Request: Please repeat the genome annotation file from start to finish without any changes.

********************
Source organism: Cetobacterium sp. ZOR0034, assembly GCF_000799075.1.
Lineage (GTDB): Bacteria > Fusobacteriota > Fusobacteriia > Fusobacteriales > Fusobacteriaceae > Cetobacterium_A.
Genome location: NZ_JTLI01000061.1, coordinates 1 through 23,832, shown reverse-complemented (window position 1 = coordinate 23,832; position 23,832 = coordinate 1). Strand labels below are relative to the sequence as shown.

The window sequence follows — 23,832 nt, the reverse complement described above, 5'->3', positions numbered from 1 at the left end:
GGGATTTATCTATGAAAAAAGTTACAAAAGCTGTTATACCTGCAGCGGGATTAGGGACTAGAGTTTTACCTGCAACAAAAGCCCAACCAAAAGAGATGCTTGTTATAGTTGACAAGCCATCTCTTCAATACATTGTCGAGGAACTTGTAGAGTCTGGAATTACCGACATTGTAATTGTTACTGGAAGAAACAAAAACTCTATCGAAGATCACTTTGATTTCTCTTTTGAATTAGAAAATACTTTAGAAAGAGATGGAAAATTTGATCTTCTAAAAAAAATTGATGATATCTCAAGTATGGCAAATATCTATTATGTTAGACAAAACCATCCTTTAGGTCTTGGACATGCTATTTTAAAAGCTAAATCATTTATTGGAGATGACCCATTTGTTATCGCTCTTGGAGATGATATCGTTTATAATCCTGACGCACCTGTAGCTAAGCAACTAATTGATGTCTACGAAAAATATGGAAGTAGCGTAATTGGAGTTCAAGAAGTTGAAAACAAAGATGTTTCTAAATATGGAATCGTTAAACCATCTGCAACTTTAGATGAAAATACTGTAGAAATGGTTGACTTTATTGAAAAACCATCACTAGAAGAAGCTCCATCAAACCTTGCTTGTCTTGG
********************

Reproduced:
Source organism: Cetobacterium sp. ZOR0034, assembly GCF_000799075.1.
Lineage (GTDB): Bacteria > Fusobacteriota > Fusobacteriia > Fusobacteriales > Fusobacteriaceae > Cetobacterium_A.
Genome location: NZ_JTLI01000061.1, coordinates 1 through 23,832, shown reverse-complemented (window position 1 = coordinate 23,832; position 23,832 = coordinate 1). Strand labels below are relative to the sequence as shown.

The window sequence follows — 23,832 nt, the reverse complement described above, 5'->3', positions numbered from 1 at the left end:
GGGATTTATCTATGAAAAAAGTTACAAAAGCTGTTATACCTGCAGCGGGATTAGGGACTAGAGTTTTACCTGCAACAAAAGCCCAACCAAAAGAGATGCTTGTTATAGTTGACAAGCCATCTCTTCAATACATTGTCGAGGAACTTGTAGAGTCTGGAATTACCGACATTGTAATTGTTACTGGAAGAAACAAAAACTCTATCGAAGATCACTTTGATTTCTCTTTTGAATTAGAAAATACTTTAGAAAGAGATGGAAAATTTGATCTTCTAAAAAAAATTGATGATATCTCAAGTATGGCAAATATCTATTATGTTAGACAAAACCATCCTTTAGGTCTTGGACATGCTATTTTAAAAGCTAAATCATTTATTGGAGATGACCCATTTGTTATCGCTCTTGGAGATGATATCGTTTATAATCCTGACGCACCTGTAGCTAAGCAACTAATTGATGTCTACGAAAAATATGGAAGTAGCGTAATTGGAGTTCAAGAAGTTGAAAACAAAGATGTTTCTAAATATGGAATCGTTAAACCATCTGCAACTTTAGATGAAAATACTGTAGAAATGGTTGACTTTATTGAAAAACCATCACTAGAAGAAGCTCCATCAAACCTTGCTTGTCTTGG